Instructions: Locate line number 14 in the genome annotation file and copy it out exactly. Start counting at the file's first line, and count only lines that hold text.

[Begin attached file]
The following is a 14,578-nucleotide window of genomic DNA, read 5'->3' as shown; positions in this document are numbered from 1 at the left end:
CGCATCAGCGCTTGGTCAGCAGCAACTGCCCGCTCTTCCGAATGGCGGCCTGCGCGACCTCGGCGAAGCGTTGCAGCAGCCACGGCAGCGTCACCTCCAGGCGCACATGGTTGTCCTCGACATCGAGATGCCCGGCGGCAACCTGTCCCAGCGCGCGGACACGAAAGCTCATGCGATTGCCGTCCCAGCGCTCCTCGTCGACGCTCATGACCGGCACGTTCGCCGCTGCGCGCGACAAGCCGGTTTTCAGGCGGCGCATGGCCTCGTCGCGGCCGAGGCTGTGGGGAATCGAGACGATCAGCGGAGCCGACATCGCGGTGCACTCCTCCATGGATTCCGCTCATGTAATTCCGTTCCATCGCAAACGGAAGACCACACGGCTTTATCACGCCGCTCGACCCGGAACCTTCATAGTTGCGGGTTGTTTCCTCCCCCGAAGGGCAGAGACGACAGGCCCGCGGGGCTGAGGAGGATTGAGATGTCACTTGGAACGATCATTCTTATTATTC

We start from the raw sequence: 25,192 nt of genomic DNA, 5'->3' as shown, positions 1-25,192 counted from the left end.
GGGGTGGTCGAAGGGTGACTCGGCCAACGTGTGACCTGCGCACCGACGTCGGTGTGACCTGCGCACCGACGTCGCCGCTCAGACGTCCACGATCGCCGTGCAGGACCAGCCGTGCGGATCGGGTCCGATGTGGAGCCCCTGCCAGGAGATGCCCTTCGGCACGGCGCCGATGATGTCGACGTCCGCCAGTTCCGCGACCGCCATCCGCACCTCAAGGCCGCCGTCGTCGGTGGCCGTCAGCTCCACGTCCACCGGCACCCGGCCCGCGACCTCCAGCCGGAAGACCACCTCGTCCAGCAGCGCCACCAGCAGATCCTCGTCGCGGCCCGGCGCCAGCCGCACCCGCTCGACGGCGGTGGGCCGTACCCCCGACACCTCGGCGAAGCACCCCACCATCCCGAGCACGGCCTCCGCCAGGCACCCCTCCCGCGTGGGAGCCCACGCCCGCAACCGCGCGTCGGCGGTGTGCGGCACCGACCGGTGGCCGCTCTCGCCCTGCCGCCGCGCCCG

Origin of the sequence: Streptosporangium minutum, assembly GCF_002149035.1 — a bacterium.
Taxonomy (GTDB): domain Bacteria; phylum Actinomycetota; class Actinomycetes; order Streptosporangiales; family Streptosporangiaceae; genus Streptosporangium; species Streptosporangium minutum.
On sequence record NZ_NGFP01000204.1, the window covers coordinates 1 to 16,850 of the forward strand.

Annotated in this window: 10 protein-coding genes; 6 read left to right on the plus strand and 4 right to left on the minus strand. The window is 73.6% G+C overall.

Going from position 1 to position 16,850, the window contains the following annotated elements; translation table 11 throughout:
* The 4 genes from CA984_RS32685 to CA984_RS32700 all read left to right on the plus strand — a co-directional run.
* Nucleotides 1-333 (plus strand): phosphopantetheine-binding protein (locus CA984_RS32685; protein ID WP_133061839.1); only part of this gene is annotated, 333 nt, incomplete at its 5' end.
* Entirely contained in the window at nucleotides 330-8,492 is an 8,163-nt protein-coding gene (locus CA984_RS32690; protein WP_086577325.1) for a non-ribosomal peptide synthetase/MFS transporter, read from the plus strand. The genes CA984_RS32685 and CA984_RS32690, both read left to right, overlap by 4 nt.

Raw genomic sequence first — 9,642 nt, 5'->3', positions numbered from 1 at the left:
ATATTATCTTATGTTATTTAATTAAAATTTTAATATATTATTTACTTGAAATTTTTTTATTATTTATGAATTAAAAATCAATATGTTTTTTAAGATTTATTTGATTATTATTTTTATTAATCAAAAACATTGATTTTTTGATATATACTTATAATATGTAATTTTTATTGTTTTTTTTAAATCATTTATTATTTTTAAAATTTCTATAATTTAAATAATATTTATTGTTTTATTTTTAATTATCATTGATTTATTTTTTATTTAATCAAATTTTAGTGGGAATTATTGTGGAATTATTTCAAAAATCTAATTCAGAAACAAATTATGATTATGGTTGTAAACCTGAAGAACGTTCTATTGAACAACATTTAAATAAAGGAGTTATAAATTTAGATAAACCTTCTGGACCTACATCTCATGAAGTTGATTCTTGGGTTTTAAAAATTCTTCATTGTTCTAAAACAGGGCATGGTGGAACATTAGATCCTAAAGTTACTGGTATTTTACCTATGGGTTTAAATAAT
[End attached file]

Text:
ATATTATCTTATGTTATTTAATTAAAATTTTAATATATTATTTACTTGAAATTTTTTTATTATTTATGAATTAAAAATCAATATGTTTTTTAAGATTTATTTGATTATTATTTTTATTAATCAAAAACATTGATTTTTTGATATATACTTATAATATGTAATTTTTATTGTTTTTTTTAAATCATTTATTATTTTTAAAATTTCTATAATTTAAATAATATTTATTGTTTTATTTTTAATTATCATTGATTTATTTTTTATTTAATCAAATTTTAGTGGGAATTATTGTGGAATTATTTCAAAAATCTAATTCAGAAACAAATTATGATTATGGTTGTAAACCTGAAGAACGTTCTATTGAACAACATTTAAATAAAGGAGTTATAAATTTAGATAAACCTTCTGGACCTACATCTCATGAAGTTGATTCTTGGGTTTTAAAAATTCTTCATTGTTCTAAAACAGGGCATGGTGGAACATTAGATCCTAAAGTTACTGGTATTTTACCTATGGGTTTAAATAAT